Brain Drain of AI Researchers: Academia vs Industry
Artificial-intelligence (AI) researchers at all stages of their academic careers are drawn to industry by higher wages and benefits such as access to large data sets and computing resources. Businesses are looking for AI experts to work on projects ranging from modelling risk in finance to developing crop-harvesting robots. On the other hand, Universities have long been a source of gifted leaders for industries, but a mass departure of academic researchers with expertise in artificial intelligence has raised important questions for the future. This blog will look into why this might be happening.
According to a report released in 2018 by the Canadian software provider Element AI, the number of PhD graduates on LinkedIn who claim to have AI expertise has increased by 66% in that year. The report’s authors discovered, based on a sample of 4,500 researchers, that the United States remains a major hub of AI training and jobs. China, the United Kingdom, and Germany are among the other hotspots. However, according to Yoan Mantha, market intelligence lead at Element AI, demand is outstripping supply. According to the industry, there are approximately 144,000 AI-related job openings in the United States, but only about 26,000 developers and professionals are looking for work. According to a Deloitte 2020 survey on the state of AI in business, all enterprises polled noted an AI talent gap. AI developers, programmers, journalists, and data scientists were the most in demand.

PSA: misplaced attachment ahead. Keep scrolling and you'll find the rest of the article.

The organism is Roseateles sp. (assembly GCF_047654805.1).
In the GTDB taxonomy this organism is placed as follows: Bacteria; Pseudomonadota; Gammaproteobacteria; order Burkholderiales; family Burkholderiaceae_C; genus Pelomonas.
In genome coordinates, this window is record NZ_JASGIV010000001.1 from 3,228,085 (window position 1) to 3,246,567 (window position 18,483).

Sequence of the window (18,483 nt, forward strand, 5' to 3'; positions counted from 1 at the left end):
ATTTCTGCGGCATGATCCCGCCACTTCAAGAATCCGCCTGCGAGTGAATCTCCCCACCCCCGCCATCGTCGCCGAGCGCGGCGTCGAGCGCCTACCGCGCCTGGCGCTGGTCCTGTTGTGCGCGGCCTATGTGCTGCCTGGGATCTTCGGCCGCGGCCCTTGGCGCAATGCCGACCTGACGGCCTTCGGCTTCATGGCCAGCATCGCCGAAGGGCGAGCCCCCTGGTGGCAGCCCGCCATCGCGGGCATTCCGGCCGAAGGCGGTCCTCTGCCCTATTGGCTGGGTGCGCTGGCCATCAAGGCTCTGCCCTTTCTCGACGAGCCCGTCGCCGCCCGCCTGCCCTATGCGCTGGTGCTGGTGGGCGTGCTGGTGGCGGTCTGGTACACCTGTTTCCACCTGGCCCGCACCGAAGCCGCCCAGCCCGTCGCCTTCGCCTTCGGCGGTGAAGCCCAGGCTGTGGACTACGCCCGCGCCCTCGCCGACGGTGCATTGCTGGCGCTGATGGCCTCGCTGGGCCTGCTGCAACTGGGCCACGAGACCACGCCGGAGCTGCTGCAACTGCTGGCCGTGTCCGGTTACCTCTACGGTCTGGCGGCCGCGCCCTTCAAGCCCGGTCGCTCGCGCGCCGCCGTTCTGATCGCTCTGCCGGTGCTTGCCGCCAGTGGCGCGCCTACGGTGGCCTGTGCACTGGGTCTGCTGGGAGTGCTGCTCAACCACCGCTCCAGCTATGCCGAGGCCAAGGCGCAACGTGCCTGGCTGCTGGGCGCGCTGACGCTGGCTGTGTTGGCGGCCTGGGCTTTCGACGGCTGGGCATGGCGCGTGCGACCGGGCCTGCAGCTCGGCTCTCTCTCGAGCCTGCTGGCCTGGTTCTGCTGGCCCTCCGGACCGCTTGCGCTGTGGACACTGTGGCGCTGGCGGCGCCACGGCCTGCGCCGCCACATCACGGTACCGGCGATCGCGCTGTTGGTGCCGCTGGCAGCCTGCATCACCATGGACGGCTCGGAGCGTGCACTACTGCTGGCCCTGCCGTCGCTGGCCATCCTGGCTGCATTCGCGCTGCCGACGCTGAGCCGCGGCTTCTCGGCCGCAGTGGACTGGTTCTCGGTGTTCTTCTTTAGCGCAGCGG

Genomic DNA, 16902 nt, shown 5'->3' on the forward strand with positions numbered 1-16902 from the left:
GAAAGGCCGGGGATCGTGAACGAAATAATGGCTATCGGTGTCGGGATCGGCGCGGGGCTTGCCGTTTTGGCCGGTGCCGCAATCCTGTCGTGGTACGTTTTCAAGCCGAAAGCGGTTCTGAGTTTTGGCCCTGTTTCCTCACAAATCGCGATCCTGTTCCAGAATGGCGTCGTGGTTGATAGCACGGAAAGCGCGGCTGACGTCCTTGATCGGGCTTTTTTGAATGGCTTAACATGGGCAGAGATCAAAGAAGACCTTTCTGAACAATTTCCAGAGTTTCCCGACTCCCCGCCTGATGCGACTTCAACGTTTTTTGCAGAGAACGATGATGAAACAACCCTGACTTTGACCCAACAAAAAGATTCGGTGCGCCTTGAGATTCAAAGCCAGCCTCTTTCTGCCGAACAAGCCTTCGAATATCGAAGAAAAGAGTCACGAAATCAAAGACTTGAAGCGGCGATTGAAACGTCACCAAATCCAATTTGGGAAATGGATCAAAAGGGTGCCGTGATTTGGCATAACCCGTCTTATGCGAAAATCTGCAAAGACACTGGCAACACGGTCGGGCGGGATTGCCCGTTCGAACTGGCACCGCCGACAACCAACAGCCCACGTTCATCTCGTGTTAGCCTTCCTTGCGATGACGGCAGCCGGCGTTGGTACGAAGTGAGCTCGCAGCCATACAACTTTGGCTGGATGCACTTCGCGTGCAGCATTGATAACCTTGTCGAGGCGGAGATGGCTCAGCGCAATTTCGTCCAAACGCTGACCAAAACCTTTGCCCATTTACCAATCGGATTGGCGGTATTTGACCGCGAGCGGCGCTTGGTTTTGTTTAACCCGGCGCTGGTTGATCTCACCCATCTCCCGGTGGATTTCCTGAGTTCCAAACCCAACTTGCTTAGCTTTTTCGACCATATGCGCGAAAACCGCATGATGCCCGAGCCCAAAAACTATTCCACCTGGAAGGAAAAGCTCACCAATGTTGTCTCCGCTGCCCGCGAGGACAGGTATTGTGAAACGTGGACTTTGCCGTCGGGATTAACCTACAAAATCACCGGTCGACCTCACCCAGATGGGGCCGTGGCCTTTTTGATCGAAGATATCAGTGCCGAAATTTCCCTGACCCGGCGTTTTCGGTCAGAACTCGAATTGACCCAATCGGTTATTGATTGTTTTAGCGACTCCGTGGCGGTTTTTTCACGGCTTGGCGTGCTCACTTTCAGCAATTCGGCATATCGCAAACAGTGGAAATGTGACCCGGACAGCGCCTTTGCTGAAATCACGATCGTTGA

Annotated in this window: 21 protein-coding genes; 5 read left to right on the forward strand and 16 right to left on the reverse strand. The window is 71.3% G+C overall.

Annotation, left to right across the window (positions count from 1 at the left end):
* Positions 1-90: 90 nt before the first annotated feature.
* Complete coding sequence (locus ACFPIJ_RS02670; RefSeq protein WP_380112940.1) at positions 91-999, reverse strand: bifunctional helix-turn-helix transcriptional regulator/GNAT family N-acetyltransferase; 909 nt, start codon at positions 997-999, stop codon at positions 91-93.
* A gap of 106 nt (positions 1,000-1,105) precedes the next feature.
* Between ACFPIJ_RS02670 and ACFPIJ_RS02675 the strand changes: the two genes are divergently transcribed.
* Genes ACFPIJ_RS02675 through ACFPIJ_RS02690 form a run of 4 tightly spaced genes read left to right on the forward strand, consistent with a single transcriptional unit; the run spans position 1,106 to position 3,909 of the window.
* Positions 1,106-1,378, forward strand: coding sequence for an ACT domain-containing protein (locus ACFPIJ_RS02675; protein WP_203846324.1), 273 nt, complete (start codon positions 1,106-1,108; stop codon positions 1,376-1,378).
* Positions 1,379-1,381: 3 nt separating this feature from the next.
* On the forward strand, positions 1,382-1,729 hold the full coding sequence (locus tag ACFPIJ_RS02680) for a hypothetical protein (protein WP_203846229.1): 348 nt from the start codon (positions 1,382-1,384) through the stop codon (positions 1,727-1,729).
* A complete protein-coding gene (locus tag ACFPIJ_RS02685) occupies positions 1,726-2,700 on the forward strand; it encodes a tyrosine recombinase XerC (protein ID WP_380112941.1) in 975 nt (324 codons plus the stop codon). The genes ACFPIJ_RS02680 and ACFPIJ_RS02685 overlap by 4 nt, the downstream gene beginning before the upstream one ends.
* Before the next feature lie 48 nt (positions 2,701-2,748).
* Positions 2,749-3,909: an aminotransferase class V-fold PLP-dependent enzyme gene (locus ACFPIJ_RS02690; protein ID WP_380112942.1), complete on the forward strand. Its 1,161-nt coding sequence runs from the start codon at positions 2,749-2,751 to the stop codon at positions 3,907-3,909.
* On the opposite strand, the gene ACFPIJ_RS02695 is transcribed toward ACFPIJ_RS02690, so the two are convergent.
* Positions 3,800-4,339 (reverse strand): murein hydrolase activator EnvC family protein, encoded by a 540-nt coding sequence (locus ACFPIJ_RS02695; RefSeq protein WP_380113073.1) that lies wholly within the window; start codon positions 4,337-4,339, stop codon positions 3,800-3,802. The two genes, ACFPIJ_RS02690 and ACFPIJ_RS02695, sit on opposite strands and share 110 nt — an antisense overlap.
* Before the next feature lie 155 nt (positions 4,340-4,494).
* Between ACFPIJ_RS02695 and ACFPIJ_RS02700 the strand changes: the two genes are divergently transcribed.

Craig Wills, a computer scientist at Worcester Polytechnic Institute in Massachusetts, conducted a 2018 study in which he examined ads for computer-science faculty positions with start dates in 2019 at 409 institutions, mostly in the United States. According to him, the proportion of advertisements seeking experts in AI, data mining, and machine learning has nearly doubled since 2015. Wills discovered that 42 percent of searches for computer-science faculty members by top US graduate schools did not result in the desired number of new hires in a study of 176 institutions released earlier that year.
Anecdote from a professor at Imperial College London illustrates the magnitude of the issue. The professor was perplexed by the absence of one of her students as the new academic year began at the university. He’d been working in her lab for three years and only needed one more to finish his research. However, he had stopped coming in. Later on, the professor found out that he had left for a six-figure salary at Apple. She says, “He was offered such a huge amount of money that he simply stopped everything and left” and “It’s five times the salary I can offer. It’s unbelievable. We cannot compete.”
This is not a one-time occurrence. Across the world, talented computer scientists are being enticed away from academia by attractive private-sector offers. According to a Guardian poll of Britain’s top research universities, tech companies are rapidly recruiting AI professionals, fueling a brain drain that has already impacted research and teaching. One university executive expressed concern about a “missing generation” of scholars who would usually educate students and be the driving force behind research projects.